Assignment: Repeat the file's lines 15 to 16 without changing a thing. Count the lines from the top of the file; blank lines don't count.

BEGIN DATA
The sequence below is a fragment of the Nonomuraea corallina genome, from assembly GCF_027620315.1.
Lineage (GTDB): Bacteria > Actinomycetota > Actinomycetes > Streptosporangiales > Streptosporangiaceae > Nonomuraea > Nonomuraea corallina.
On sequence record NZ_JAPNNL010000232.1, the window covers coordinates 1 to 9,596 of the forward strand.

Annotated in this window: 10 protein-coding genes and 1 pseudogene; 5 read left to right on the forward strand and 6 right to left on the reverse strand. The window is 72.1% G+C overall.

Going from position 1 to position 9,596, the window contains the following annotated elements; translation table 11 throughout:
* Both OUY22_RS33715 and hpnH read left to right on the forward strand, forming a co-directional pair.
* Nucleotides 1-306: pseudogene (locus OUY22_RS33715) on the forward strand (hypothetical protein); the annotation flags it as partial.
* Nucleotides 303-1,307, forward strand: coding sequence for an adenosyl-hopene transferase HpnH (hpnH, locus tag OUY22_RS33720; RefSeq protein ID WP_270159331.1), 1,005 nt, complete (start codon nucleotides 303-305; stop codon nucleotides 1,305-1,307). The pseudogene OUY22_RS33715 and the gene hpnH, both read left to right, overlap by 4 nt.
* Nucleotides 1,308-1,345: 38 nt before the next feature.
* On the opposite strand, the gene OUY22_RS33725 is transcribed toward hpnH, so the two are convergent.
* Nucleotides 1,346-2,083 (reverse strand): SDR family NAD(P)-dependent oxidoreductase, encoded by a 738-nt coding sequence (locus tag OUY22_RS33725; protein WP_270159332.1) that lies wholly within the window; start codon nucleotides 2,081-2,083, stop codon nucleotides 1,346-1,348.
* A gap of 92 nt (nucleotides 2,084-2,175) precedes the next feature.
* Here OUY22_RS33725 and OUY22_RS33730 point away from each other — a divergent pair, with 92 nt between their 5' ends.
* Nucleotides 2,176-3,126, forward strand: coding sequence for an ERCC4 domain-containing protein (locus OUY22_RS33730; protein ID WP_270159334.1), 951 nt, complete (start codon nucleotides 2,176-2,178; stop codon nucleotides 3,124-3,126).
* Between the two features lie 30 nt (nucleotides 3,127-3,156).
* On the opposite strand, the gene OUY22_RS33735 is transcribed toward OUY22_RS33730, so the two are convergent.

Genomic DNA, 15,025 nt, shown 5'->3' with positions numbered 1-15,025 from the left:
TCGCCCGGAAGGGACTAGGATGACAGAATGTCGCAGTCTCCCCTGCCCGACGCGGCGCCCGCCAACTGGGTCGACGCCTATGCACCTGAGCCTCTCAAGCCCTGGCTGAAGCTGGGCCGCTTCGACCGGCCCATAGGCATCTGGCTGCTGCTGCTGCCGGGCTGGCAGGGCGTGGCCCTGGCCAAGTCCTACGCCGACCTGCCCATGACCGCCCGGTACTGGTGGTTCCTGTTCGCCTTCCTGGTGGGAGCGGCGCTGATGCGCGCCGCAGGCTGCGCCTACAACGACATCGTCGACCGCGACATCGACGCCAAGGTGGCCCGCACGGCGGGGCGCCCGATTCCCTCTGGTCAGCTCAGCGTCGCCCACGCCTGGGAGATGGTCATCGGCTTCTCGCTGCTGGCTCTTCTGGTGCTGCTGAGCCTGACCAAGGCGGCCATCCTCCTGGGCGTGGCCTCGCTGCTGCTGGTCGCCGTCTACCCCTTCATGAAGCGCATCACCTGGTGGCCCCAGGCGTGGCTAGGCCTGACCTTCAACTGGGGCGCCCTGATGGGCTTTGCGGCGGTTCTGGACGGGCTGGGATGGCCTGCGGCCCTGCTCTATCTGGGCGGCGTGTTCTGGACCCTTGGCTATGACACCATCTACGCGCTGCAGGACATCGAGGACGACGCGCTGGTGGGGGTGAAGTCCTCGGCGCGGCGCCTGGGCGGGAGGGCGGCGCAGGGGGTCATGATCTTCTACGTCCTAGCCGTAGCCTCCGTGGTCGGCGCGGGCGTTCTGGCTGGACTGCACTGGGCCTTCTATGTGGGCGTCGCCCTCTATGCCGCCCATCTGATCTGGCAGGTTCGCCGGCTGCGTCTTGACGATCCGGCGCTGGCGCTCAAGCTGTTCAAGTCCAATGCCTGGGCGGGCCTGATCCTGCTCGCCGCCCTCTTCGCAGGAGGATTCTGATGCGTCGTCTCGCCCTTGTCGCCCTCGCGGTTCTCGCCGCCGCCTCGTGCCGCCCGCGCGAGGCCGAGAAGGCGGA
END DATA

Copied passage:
* Between the two features lie 30 nt (nucleotides 3,127-3,156).
* On the opposite strand, the gene OUY22_RS33735 is transcribed toward OUY22_RS33730, so the two are convergent.